As a young girl, it is impossible to imagine just how challenging it will be to live life as a woman. For this reason, the transition from childhood into womanhood is one that shocks you. This transformation comes as such a surprise because you realize that you do not, in fact, “become” a woman. Instead, you are forced to “learn” how to be one.
In my opinion, it is this act of learning that makes women around the world so different. While we may look, think, behave and speak differently, one thing unites us: we are the products of our societies. In other words, when a young girl grows into a woman, she must learn how to fit into the mold which has been carved out for her by the place in which she lives; a mold which has been created many, many years ago. It follows then that the transition from being a girl to becoming a woman involves shrinking, bending, twisting and often, breaking. Unsurprisingly, this means experiencing excruciating pain.
It is these outdated, man-made molds which are responsible for the differences between women around the world. While some have found ways to break free, others have become skilled at painlessly fitting in. In any case, whether you break free or learn how to cope, transforming into a woman means learning how to survive.
Over the last several years, I have lived in three different countries. Uprooting your life is an already difficult experience that is only made worse by the realization that what was deemed acceptable for a woman in one place is not so in another. As a result, moving across the world meant having to transform myself over and over again.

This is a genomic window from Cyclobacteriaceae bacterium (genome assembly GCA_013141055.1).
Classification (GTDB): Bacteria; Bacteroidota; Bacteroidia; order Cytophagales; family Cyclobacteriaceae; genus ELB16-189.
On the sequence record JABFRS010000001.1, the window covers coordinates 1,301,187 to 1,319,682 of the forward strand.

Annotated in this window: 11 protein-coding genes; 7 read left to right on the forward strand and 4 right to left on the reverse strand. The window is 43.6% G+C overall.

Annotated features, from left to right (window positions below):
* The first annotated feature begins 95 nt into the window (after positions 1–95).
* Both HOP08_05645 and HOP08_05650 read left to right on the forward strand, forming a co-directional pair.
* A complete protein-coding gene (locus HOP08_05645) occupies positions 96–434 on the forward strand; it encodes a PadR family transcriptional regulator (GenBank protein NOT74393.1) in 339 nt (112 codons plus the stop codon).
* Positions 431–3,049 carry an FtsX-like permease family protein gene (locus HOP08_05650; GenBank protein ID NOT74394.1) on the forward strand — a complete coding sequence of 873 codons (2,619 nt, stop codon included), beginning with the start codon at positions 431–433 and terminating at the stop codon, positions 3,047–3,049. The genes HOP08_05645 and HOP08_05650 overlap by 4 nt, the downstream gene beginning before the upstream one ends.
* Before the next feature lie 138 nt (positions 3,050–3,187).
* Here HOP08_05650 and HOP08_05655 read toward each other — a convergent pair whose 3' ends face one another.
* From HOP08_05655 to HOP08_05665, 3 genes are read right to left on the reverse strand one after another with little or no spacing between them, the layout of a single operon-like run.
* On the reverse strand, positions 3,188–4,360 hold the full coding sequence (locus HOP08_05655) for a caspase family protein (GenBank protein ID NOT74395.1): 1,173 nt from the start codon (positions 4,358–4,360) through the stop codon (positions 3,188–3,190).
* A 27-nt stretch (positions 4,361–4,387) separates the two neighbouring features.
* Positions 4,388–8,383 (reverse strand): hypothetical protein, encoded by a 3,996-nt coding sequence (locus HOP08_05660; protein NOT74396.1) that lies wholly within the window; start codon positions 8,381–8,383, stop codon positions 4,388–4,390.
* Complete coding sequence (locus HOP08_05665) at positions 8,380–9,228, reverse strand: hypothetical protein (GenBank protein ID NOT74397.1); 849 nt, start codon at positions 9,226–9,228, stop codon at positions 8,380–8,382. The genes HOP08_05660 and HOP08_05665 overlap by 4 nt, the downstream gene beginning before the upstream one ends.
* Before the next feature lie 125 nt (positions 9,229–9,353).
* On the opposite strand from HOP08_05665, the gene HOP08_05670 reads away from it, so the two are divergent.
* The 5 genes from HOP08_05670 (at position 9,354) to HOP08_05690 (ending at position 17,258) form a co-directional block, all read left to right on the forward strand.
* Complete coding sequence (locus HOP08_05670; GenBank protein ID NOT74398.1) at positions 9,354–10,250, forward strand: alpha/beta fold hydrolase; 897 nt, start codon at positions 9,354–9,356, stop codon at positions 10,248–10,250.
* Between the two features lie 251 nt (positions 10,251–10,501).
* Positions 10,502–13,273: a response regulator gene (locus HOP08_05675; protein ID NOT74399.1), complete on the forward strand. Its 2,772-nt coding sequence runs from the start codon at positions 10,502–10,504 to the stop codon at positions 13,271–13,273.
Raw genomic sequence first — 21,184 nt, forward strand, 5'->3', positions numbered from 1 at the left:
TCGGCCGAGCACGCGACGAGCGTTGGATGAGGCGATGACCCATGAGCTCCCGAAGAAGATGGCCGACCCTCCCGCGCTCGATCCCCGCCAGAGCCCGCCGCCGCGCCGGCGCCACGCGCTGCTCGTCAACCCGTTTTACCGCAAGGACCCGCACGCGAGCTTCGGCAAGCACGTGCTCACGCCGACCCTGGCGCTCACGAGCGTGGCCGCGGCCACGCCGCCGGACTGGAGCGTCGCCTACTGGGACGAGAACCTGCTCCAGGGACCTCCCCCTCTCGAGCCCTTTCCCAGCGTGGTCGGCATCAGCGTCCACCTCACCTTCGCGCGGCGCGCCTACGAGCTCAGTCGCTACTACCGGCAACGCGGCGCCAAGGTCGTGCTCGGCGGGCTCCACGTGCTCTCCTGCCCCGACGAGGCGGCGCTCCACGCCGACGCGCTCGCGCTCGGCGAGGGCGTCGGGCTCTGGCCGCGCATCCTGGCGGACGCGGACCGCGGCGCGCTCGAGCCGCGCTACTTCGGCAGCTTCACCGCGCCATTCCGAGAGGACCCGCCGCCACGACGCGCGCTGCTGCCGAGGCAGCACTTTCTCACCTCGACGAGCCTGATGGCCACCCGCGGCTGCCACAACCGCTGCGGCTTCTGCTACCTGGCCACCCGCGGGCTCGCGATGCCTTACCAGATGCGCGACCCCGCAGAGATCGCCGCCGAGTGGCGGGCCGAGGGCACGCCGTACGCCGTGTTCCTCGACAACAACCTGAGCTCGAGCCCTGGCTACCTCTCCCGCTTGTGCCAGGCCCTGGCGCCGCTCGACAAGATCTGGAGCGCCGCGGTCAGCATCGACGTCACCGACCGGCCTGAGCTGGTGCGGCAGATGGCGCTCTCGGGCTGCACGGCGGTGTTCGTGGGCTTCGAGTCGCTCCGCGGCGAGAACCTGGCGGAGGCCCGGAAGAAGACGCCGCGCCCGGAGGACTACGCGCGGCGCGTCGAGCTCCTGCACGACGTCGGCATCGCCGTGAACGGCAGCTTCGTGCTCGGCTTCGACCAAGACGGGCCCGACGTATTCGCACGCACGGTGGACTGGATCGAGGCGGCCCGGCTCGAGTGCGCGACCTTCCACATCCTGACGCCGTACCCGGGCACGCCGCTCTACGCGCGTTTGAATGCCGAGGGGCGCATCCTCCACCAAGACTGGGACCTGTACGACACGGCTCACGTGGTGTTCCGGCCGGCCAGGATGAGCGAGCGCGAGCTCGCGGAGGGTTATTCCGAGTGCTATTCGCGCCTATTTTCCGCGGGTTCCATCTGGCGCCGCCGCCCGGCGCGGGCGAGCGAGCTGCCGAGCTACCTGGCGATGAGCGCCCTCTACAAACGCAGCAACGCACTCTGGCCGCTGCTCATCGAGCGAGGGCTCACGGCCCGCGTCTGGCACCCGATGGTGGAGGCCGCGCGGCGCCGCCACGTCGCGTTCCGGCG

When I first moved from the Middle East to Western Europe, I began to chip away at parts of the mold in which I found myself at the time. More specifically, I chipped away the parts I no longer seemed to need. Little did I know that in a few years, I would find myself in Eastern Europe, frantically searching for the pieces I had thrown away.
Today, I find myself wondering what to keep and what to lose. I find myself in a state of panic and confusion: “Do I chip away at the mold I am in or do I shrink to fit?” More importantly, I once again find myself wishing for a world in which women are not forced to learn how to be a woman — a world in which they can just be.